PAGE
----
Inter-row sowing with stubble retained farming systems


Case study: Graham Mason, Ungarie, NSW – Inter-row sowing in a stubble retained farming system.

Property: “Westcourt” 8 km south west of Rankins Springs, 2500 ha.

Enterprises: Continuous cropping – wheat, vetch, canola, barley, lupins.

Soil type and pH: red soil with a pH of around 5.

 Overview:

Graham follows a continual cropping, no – till farming program. Some of his country is trending to acidic so he is currently liming those areas. He last limed ten years ago and has only just seen country slipping back.

Most of Graham’s cropping is done on a controlled traffic system and has been for nearly ten years, except some paddocks that have issues with contour banks and rocky areas.

Issues and observations of controlled traffic farming:

One issue with controlled traffic farming Graham has noticed is the occasional need for renovating his tram tracks which are currently becoming quite depressed. However he sees this as opportunity to use a green manure crop on these paddocks before cultivating, as well as the chance to use different chemical groups with pre-emergent prior to sowing the following crop.

Levelling of tracks is only done about every ten years.

One of Graham’s primary motivations for moving into controlled traffic farming was after converting to a disc seeder and finding a less than optimal performance towing behind a heavy tractor, or even in header tracks. So by using tram tracks his sowing efficiency with a disc seeder was greatly improved.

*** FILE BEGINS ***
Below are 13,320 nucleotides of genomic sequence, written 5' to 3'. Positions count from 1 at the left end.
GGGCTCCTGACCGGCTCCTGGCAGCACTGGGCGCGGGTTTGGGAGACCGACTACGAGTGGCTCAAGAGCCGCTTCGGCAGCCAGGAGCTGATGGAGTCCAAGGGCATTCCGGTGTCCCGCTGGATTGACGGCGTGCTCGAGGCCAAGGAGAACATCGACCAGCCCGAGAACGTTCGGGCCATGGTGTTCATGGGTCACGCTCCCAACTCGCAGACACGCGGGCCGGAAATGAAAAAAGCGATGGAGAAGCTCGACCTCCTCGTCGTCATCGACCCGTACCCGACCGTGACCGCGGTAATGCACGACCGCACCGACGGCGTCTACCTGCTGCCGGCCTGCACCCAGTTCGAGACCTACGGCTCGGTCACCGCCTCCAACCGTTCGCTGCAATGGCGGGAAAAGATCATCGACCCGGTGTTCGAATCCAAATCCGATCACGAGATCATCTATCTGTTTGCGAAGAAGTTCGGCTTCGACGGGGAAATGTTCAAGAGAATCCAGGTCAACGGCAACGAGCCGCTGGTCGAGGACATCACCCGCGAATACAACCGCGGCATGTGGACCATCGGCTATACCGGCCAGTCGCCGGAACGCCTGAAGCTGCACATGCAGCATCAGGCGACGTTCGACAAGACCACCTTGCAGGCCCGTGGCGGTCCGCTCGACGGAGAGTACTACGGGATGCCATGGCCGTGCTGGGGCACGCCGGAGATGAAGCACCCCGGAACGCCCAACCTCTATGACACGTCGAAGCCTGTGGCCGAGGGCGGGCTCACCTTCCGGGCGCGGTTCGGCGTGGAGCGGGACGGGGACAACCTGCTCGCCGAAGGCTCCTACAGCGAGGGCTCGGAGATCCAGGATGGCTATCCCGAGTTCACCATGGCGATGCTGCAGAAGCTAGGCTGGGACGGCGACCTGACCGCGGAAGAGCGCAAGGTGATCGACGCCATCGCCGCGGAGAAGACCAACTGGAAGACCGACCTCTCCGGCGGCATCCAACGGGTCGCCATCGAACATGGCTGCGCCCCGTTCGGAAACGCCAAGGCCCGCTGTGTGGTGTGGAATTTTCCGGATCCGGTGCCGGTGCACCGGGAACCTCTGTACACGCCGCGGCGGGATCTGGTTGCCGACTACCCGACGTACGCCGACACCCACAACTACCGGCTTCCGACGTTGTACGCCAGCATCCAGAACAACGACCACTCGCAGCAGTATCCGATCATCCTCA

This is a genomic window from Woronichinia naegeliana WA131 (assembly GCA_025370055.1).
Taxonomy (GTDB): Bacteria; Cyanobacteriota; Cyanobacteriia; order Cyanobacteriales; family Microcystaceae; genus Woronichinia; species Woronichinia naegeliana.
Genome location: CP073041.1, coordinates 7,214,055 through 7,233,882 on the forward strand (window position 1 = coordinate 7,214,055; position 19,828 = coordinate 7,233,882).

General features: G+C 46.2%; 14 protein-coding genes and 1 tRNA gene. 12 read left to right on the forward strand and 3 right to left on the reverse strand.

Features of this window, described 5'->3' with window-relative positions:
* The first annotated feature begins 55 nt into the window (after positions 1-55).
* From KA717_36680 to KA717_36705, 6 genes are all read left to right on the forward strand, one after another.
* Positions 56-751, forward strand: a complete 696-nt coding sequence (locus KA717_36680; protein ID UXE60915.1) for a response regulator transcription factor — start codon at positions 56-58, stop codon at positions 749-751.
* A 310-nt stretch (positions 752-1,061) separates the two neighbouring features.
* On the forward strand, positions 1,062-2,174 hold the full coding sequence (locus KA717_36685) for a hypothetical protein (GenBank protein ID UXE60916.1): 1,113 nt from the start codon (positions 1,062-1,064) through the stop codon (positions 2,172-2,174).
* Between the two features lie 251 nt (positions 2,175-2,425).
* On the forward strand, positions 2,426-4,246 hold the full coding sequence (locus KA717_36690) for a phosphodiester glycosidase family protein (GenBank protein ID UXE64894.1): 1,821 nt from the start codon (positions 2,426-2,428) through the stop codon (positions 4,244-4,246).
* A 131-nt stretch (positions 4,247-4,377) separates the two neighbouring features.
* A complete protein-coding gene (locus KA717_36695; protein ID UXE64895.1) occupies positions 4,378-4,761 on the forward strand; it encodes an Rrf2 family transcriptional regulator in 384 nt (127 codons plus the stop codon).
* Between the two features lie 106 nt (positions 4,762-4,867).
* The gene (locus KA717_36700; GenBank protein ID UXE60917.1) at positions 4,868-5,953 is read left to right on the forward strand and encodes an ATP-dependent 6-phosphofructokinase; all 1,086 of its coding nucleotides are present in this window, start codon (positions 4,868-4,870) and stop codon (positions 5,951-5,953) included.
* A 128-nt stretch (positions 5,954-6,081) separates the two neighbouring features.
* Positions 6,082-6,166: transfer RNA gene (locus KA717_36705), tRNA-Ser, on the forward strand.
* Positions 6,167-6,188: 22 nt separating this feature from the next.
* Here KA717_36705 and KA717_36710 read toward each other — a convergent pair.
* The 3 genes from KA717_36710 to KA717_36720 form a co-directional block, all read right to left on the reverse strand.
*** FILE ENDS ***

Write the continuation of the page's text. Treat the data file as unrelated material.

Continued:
The ability to inter-row sow was also a key factor in his decision, allowing him to accurately sow with 2 cm spacings.

Issues and observations of inter-row sowing:

Graham sees a huge advantage in being able to accurately sow between stubble rows, sowing into clean ground and avoiding stubble contact, yet still retaining the stubble.

Smaller seeds such as canola germinate more evenly without stubble contact in the soil, as well as not being covered by stubble.

His system is still evolving and Graham feels it will keep evolving as things change. He has encountered herbicide resistance developing with rye grass and black oats and used a tyned implement as a control strategy. However it then created problems switching back to a disc implement – so he is certainly finding challenges and limitations within the system to overcome.

Another control strategy he uses for resistance is brown manuring vetch (varying his chemicals) which gives 100% control of weeds as well as supplying nitrogen and organic matter to his soils. He then follows the brown manure with canola which gives two years of good weed control.

As stubble from previous crops builds up in the rows Graham has found a disc seeder to be superior over a tyned implement in slicing through any old remaining crowns that may be present.

If a tyned implement must be used Graham may slash a paddock to aid in faster stubble breakdown.

Although he hasn’t physically recorded fuel usage differences between tram track and conventional Graham has noticed the engine of the spray rig working much harder if it deviates off the tram tracks.

His advice for anyone moving into a controlled traffic system is to make sure the tracks are suitable to header use as it’s this component which is an integral part of avoiding soil compaction.

Soil Health:

Benefits to soil health of controlled traffic farming Graham has observed is a far better retention of moisture in his soils, with soils being much more friable and softer.